Hiroshima and Nagasaki

Hiroshima and Nagasaki

Atomic Bombs



Black and white photo of iconic atomic bomb mushroom cloud
The mushroom cloud from the nuclear explosion over Nagasaki rising 60,000 feet (18 km) into the air on the morning of 9 August 1945 


On 6 August 1945, the US detonated an atomic bomb over the Japanese city of Hiroshima in the first nuclear attack in history. The atomic bombings of Hiroshima and Nagasaki were partly in reaction to the U.S. casualties suffered in the Iwo Jima and Okinawa Campaigns. In a press release issued after the atomic bombing of Hiroshima, President Harry S. Truman warned Japan to surrender or “expect a rain of ruin from the air, the like of which has never been seen on this Earth.” Three days later, on 9 August, the US dropped another atomic bomb on Nagasaki, which has been the last nuclear attack to date. Between 140,000 and 240,000 people died as a direct result of these two bombings.


Learning Objectives

  • Analyze the decision to drop the atomic bombs and discuss the aftermath of World War II.


Key Terms / Key Concepts

Iwo Jima and Okinawa Campaigns: U.S. campaigns for theses Japanese-held islands near the Japanese home islands in the first half of 1945 the length and heavy casualties of each hinting at the high cost of an invasion of the Japanese home islands, which led to the decision to detonate atomic bombs over Hiroshima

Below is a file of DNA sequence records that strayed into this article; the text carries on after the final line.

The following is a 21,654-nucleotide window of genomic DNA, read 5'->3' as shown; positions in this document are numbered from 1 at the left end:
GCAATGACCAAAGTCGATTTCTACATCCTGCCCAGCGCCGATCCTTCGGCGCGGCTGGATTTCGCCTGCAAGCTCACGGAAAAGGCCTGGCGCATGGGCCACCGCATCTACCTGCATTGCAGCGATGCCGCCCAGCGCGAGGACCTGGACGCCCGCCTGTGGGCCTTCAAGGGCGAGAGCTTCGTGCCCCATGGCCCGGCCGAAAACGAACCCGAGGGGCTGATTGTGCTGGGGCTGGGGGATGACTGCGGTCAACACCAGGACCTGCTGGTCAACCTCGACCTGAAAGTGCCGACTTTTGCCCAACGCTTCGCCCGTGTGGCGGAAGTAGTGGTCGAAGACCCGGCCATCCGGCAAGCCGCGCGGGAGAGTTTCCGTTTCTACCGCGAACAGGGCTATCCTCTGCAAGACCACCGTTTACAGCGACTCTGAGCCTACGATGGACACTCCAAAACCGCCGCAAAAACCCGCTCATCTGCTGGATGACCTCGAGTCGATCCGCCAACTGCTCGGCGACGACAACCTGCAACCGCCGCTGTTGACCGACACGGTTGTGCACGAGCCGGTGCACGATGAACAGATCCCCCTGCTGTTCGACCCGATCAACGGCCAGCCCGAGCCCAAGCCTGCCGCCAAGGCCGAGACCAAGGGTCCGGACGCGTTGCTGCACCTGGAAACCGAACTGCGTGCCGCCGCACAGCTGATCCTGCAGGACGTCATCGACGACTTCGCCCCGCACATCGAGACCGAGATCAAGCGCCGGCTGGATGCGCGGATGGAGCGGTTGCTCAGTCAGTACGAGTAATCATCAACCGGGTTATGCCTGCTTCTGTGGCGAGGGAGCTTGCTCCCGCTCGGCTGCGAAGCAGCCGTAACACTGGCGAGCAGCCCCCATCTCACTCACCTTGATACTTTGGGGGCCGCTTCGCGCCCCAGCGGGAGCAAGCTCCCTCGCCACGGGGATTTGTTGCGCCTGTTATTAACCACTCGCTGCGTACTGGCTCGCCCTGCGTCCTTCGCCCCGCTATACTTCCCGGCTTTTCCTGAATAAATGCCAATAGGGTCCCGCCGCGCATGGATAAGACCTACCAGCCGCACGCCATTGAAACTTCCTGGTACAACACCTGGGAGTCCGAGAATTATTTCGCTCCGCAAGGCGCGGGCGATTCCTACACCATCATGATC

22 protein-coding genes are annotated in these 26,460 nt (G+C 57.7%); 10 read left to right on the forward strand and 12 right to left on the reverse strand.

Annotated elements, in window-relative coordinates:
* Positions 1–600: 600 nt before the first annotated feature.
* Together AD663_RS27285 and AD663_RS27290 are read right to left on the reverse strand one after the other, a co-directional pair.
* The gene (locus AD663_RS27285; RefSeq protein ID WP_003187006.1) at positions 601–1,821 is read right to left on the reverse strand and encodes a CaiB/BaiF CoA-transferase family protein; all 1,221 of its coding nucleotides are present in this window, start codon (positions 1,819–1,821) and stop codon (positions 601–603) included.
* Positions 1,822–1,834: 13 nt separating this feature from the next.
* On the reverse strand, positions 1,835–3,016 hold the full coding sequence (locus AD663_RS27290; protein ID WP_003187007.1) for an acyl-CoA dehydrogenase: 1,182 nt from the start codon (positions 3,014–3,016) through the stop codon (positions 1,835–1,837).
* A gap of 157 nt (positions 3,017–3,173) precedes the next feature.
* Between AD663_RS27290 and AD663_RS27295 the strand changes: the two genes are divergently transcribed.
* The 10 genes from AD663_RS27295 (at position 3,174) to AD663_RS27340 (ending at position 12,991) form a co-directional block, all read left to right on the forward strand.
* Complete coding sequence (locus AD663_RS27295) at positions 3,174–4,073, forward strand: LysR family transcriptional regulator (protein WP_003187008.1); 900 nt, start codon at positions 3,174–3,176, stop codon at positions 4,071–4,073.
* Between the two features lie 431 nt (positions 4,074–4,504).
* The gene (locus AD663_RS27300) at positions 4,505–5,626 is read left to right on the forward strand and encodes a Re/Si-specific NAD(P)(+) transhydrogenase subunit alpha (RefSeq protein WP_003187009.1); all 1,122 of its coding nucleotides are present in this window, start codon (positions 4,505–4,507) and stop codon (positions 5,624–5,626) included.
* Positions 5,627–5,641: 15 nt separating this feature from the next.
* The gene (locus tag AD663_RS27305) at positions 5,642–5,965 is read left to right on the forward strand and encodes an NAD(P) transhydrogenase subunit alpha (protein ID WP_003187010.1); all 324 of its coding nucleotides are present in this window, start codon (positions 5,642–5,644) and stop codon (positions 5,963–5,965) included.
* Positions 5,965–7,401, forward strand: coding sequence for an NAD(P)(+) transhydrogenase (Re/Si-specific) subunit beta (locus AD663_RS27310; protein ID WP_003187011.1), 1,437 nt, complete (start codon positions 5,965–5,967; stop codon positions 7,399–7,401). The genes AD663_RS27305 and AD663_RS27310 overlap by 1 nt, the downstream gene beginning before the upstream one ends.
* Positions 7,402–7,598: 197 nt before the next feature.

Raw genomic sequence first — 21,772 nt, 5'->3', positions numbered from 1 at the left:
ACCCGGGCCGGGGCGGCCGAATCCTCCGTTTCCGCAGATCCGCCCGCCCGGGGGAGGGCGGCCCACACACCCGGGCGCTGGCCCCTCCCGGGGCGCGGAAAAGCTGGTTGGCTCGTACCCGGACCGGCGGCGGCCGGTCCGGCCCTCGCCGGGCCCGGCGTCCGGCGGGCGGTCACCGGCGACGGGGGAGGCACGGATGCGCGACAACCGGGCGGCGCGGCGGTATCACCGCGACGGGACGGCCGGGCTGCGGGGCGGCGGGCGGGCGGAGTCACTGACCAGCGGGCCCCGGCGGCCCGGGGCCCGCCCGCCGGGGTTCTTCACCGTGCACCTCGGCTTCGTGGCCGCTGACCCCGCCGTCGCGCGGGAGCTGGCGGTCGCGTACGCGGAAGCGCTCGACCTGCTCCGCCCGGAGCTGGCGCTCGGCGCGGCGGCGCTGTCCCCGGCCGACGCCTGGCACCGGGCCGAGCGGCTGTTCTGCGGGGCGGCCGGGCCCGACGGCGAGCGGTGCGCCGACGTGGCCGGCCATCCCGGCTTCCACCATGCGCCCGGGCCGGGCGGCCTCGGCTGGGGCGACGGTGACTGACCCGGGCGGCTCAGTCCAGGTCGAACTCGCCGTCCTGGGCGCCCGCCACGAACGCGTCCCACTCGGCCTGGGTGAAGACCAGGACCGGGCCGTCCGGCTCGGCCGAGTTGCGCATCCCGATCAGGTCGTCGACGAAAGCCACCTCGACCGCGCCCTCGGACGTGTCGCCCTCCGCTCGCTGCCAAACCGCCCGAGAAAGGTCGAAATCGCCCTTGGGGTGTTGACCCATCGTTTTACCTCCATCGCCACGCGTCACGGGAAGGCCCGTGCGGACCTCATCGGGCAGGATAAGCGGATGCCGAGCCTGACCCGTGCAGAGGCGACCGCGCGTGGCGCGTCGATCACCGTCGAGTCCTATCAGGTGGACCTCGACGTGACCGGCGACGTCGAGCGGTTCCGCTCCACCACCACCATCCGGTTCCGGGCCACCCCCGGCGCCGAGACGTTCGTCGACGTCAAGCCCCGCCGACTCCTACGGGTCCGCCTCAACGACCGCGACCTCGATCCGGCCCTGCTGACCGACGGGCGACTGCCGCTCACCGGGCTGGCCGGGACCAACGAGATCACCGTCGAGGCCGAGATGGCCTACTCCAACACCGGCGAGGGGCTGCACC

atomic bombings of Hiroshima and Nagasaki:  U.S. detonation of atomic bombs over Hiroshima on 6 August 1945 and Nagasaki on 9 August 1945, which forced Japan to surrender, ended World War II, and ushered in the atomic age


The necessity of atomic bombings has long been debated, with detractors claiming that a naval blockade and incendiary bombing campaign had already made invasion and, therefore, the atomic bomb was unnecessary. However, other scholars have argued that the atomic bombings shocked the Japanese government into surrender, with the Emperor finally indicating his wish to stop the war. Another argument in favor of the atomic bombs is that they helped avoid a costly invasion, or a prolonged blockade and conventional bombing campaign, either of which would have exacted much higher casualties among Japanese civilians.

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